The article discusses the religious and philosophical outlook of L. N. Tolstoy in the context of the concept of anarchism. The complexity of the problem is determined by the duality of Tolstoy’s position: denouncing the violence of power and calling for non-resistance to force. The first allows one to see him as a spiritual oppositionist who totally condemns culture, science, politics and law as institutions of power. The second exposes an ethical, spiritual and existential alternative to life, presented not only in political essays, but also in literary texts. The ability to practically live by Christian ideals becomes Tolstoy’s cherished dream, and at the same time it acquires the features of revolutionary nihilism in the eyes of the government and society. With this, Tolstoy stands on the positions of philosophical idealism, believing in the possibility of everyone’s rational consciousness, aimed at the non-violent transformation of all.
The article presents a structural-semantic analysis of a N. Leskov’s story “The Devil-Chase” (“Chertogon”) in order to establish some particularly meaningful elements of the text and show how they direct and determine the understanding. In particular, there are some utterances, a narrative perspective, a narrative program, as well as some multiple variable focalizations, which show a narrative subject in focus of different points of view. As for a narrative organization, the told story is enclosed between two reflected sentences: (1) “there is absolutely no life” and (2) “...he feels life again” with a key link episode, such a devil-chase (‘chertogon’), as a condition for transformation of ‘non-life’ in ‘life’ in the time interval to ‒ to +1. In a narrative perspective, the so called rite, described in the story, includes some several episodes (sub-frames), such a riotous night in a restaurant, ablution in baths and praying before the icon of Virgin of All-Waving (“Vsepetaya”), connected by a causal implication A → B → C. So ‘fall’ is necessary implicated by ‘ascension’, as being concerned in a mutter and condition, behind only a basic opinion, what the narrative subject believes, as a ground and a “good popular faith” as guarantee for truth.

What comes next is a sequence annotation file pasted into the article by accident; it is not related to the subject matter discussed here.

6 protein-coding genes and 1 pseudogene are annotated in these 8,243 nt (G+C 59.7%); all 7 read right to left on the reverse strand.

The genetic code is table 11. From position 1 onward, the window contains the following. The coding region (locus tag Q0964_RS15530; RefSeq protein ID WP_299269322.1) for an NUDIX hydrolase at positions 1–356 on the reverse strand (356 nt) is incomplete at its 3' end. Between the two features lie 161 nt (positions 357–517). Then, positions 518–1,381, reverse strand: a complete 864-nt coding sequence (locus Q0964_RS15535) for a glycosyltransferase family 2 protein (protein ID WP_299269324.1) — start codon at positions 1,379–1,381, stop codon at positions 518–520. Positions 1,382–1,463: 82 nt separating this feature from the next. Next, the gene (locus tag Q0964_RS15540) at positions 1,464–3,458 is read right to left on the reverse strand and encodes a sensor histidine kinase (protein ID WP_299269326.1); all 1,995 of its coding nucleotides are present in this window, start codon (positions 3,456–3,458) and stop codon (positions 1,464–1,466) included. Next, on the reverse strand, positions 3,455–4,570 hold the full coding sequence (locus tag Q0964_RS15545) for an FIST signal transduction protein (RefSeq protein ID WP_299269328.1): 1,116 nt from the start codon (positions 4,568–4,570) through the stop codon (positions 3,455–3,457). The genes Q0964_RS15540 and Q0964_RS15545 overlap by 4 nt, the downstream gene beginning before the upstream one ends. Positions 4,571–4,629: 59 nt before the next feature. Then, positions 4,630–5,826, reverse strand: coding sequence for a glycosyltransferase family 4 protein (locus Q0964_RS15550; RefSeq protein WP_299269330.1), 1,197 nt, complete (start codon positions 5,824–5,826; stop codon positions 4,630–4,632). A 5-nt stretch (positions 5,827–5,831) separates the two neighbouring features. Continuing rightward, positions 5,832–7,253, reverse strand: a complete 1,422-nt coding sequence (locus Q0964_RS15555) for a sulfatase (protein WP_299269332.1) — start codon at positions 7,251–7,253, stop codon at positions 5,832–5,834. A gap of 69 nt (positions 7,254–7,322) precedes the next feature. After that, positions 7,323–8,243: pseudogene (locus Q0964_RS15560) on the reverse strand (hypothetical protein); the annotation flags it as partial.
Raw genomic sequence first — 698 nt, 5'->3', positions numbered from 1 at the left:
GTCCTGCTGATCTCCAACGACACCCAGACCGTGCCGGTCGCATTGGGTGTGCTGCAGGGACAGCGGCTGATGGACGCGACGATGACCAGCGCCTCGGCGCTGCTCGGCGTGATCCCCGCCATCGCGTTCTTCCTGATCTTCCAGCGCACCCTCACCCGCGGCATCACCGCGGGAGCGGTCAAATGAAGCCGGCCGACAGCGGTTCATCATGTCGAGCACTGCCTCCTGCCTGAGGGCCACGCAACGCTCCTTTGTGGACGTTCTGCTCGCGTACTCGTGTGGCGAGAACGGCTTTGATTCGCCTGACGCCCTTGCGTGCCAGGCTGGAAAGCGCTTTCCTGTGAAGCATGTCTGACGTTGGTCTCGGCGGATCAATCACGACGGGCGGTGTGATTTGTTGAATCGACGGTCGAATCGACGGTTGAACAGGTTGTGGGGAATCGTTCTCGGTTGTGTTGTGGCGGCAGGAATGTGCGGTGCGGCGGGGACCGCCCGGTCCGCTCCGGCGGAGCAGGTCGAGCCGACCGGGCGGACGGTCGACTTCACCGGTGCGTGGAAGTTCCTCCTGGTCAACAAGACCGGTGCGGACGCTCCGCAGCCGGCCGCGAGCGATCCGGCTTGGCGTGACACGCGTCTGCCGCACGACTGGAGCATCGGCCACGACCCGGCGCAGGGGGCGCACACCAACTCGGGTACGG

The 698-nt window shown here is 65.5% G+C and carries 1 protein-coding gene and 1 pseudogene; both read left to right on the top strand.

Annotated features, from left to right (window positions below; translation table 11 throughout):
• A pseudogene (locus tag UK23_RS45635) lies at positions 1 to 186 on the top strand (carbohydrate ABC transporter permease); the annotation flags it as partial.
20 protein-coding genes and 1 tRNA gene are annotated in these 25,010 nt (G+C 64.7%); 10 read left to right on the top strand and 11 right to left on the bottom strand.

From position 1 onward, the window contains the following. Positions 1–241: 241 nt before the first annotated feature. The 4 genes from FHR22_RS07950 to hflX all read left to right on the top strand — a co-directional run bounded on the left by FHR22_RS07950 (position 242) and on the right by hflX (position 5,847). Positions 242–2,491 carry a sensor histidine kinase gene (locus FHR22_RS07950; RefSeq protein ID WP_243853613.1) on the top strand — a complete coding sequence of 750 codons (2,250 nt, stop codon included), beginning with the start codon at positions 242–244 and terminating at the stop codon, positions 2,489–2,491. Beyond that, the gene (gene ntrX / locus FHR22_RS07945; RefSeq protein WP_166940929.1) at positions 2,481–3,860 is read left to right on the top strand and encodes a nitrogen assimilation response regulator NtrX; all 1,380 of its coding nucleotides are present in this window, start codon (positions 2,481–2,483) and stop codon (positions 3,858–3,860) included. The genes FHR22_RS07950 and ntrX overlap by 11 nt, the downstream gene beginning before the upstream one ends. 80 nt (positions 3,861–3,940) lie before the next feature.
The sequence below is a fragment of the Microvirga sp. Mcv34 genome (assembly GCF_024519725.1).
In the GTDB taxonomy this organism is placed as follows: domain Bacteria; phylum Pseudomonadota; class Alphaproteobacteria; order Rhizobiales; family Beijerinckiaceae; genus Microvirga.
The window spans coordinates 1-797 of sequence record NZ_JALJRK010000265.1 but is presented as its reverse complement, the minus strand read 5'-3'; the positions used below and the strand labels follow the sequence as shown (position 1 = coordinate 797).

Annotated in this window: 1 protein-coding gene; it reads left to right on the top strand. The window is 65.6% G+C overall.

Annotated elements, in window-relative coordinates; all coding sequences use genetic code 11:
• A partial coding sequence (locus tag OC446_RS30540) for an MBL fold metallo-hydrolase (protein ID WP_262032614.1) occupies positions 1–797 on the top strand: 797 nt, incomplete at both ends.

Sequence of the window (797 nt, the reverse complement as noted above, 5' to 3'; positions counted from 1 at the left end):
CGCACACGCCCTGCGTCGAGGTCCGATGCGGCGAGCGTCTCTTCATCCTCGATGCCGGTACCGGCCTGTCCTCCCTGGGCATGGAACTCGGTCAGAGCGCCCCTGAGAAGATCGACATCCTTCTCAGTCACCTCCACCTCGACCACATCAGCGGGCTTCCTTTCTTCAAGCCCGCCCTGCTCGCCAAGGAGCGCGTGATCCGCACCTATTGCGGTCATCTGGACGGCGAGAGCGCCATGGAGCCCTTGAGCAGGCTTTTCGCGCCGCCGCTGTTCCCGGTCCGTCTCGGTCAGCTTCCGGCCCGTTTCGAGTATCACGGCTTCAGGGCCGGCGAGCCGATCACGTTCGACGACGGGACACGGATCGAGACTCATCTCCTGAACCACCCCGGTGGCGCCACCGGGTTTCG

Within a brief historical period, BRICS as an inter-State association has become an influential player in the world economy and politics. BRICS is a primarily political entity, and in that regard, the BRICS grouping correlates with the Shanghai Cooperation Organization (SCO). However, not all the expectations placed on the SCO by the founding countries at the time of its creation in 2001 have been met so far. The question is to what extent expectations may be fulfilled in case of BRICS.
The article addresses the social dimension of Leo Tolstoy’s thanatological prose based on the “Master and Man” short story material. The research is focused on the relationship between narrative form of the text, its social thrust, and experience conveyed by the poetic act, which are intrinsic to the “journey-discovery” concept.